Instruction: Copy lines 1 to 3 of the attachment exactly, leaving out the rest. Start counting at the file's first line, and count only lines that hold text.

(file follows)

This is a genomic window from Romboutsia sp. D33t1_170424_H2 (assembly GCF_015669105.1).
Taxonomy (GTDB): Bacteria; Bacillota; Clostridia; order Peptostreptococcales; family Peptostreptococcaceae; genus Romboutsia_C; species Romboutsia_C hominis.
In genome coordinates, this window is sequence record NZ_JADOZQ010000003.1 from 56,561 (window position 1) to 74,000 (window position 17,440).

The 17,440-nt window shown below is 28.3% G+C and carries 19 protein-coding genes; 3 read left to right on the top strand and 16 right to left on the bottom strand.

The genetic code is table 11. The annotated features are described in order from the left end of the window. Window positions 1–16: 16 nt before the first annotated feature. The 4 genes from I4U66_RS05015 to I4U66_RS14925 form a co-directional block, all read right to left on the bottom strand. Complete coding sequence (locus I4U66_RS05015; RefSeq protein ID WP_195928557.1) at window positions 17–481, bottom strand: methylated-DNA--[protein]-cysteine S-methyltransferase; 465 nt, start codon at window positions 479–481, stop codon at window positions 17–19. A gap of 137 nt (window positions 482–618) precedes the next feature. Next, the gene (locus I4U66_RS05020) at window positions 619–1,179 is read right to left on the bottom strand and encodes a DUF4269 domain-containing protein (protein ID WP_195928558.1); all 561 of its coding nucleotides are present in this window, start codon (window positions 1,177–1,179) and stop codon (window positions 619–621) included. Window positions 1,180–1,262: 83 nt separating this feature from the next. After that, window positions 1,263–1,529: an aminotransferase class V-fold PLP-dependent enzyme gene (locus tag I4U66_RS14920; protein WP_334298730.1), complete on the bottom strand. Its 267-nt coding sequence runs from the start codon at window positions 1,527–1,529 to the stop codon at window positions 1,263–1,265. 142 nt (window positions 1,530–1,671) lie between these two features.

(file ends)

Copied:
This is a genomic window from Romboutsia sp. D33t1_170424_H2 (assembly GCF_015669105.1).
Taxonomy (GTDB): Bacteria; Bacillota; Clostridia; order Peptostreptococcales; family Peptostreptococcaceae; genus Romboutsia_C; species Romboutsia_C hominis.
In genome coordinates, this window is sequence record NZ_JADOZQ010000003.1 from 56,561 (window position 1) to 74,000 (window position 17,440).